Timothée Chalamet to Play Paul Atreides in Denis Villeneuve’s ‘Dune’

This could be the role of a lifetime for the 'Call Me By Your Name' actor.
Timothee Chalamet Call Me By Your Name

This could be the role of a lifetime for the ‘Call Me By Your Name’ actor.

Recent Oscar nominee Timothée Chalamet is about to play the most demanding character of his career. Yes, it’ll be more momentous than the time he played Elio Perlman, quietly breaking hearts in Luca Guadagnino’s Call Me By Your Name. The role will be more noteworthy than Chalamet headlining the upcoming Beautiful Boy as a struggling drug addict opposite cinema veteran Steve Carell. Heck, I said The King, in which he’s set to play Henry V, would be his biggest opportunity yet. This next one arguably tops that.

Call Me By Your Name and Beautiful Boy have the potential to make us cry our eyes out with nothing more than a trailer in sight. Yet they don’t come close to preparing us for the prospect of Chalamet leading the charge in a sci-fi epic that’s embedded so deeply in literary and cinematic history (albeit less flatteringly in the latter). Because taking on the universe of Frank Herbert’s “Dune” is beyond challenging, and any actor would be shaking his boots. That said, I have faith that Chalamet is totally up for the task anyway.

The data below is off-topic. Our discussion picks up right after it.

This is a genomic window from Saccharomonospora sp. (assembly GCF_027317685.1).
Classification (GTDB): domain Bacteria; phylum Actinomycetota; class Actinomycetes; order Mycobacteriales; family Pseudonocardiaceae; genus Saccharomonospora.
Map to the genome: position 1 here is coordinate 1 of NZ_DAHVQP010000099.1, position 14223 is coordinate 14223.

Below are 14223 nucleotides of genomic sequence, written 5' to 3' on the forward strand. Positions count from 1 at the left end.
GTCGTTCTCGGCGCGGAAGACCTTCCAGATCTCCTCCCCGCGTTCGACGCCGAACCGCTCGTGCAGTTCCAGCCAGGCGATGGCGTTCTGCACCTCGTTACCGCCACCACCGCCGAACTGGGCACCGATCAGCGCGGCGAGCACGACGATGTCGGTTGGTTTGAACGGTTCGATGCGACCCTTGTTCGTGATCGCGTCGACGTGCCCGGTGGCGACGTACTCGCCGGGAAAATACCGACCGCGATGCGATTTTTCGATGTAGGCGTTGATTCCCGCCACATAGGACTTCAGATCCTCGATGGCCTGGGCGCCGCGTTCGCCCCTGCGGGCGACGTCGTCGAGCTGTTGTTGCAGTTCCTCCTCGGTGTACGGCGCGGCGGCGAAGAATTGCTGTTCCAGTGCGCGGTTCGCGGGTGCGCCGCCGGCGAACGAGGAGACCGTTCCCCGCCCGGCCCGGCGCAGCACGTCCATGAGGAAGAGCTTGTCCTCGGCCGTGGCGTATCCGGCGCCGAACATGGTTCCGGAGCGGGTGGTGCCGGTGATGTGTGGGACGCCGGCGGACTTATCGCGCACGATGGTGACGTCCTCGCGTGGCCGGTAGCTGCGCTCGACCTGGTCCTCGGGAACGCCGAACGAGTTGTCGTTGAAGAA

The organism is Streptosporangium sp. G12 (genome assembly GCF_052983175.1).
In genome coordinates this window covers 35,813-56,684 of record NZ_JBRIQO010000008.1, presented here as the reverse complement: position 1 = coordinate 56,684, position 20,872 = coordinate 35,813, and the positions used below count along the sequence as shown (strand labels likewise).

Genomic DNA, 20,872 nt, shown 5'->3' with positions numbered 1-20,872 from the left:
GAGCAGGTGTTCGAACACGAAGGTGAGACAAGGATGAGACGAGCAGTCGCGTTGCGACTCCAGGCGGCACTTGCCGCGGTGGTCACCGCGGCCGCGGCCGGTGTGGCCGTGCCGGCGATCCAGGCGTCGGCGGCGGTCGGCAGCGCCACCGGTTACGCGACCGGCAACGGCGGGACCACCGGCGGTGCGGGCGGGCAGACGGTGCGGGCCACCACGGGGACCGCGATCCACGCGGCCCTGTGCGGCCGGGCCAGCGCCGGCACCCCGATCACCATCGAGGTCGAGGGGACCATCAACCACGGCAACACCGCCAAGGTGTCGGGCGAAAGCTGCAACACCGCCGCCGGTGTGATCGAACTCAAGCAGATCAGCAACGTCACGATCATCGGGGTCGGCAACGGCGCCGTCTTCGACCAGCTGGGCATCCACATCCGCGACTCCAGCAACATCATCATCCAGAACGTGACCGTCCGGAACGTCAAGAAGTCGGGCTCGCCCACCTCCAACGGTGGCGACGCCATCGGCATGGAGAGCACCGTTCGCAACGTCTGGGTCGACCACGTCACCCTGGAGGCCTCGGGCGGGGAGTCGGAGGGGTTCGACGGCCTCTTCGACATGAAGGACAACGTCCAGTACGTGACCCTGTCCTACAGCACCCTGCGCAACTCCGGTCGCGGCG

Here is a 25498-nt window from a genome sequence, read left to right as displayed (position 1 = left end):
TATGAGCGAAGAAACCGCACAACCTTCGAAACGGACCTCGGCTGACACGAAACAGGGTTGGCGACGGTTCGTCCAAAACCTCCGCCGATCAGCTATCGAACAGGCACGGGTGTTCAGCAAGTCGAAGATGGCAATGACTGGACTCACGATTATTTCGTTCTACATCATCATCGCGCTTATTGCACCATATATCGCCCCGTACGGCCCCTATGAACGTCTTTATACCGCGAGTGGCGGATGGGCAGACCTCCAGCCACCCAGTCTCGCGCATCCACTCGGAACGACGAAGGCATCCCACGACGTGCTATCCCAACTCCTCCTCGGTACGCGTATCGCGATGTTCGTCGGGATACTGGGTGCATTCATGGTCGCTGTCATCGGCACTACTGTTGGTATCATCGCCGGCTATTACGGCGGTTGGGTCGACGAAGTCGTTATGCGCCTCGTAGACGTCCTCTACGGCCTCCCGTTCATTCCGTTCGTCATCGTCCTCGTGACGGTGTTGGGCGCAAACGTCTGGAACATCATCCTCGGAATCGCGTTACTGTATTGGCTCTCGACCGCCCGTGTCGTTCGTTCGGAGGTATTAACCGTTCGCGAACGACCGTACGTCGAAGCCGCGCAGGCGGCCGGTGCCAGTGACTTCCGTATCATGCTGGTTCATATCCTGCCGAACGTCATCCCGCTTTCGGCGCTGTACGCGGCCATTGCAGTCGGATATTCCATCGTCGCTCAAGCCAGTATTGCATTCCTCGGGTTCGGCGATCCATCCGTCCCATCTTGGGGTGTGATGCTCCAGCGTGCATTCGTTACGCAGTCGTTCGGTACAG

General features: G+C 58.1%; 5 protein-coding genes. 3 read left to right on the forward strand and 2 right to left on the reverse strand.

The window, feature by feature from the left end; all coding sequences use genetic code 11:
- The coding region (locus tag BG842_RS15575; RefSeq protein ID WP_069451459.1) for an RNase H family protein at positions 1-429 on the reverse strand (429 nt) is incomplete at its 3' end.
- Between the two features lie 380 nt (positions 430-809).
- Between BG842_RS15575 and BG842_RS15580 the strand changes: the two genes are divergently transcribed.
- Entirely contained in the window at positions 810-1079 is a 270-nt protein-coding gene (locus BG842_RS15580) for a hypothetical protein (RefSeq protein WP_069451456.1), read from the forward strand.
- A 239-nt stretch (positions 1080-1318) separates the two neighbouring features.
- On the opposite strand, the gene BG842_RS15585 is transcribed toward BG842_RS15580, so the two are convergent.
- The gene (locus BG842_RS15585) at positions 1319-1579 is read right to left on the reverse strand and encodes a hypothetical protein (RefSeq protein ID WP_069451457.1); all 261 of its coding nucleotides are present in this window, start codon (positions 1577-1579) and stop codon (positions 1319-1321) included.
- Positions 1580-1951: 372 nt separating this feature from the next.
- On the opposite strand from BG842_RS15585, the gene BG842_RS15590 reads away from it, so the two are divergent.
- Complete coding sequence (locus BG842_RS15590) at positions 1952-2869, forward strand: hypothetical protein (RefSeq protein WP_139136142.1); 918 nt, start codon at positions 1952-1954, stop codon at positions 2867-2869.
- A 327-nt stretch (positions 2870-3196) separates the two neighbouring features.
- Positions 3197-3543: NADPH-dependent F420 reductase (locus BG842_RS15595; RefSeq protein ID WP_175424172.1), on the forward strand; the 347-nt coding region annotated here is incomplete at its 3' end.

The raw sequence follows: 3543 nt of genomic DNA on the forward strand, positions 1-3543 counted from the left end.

According to Deadline, the rising star is in final negotiations to topline Denis Villeneuve’s Dune, the languidly gestating cinematic take on Herbert’s influential sci-fi novels. Chalamet is set to fill the shoes of a young nobleman named Paul Atreides, the central character who becomes a Chosen One with a twist.

The heft reality of examining the “Dune” books includes acknowledging that the entire epic is sprawled across six novels that collectively span thousands of pages. The very first novel, “Dune,” is already unrelenting in its vast, interwoven landscape. The rich world of the novel comprises disparate communities, factions, and settings that the series is so highly praised for.

In “Dune,” sometime in the distant future, humanity is spread out across the galaxy. People reside on planets that are overseen by feudal Houses which operate under imperial rule. These factions fight to control access to the universe’s most valuable resource, Melange or the “Spice,” which can only be found on the desert planet Arrakis. The Spice not only enables space travel but extends the lives of those who ingest it, further providing them with a level of prescience that these interconnected space colonies depend on for survival.

Paul finds himself caught up in the throes of a political war after his family relocates to Arrakis, when the Atreides clan are subjected to an attempted coup at the hands of two other Houses. So, begins Paul’s path towards transforming into a hero in the “Dune” narrative.

Herbert himself has repeatedly stated that the “Dune” series questions the very conceptions of heroism, though. He purposely created a protagonist whose inherent goodness could never be totally shielded from messy and ruthless political realities that test his abilities as the aforementioned Chosen One. According to Herbert, Paul’s characterization rests on “the conflict between absolutes and the necessity of the moment,” which in turn presents a fascinating portrait of human fallibility. The heart of the novels is built upon this struggle to live up to the responsibilities of being in a position of power.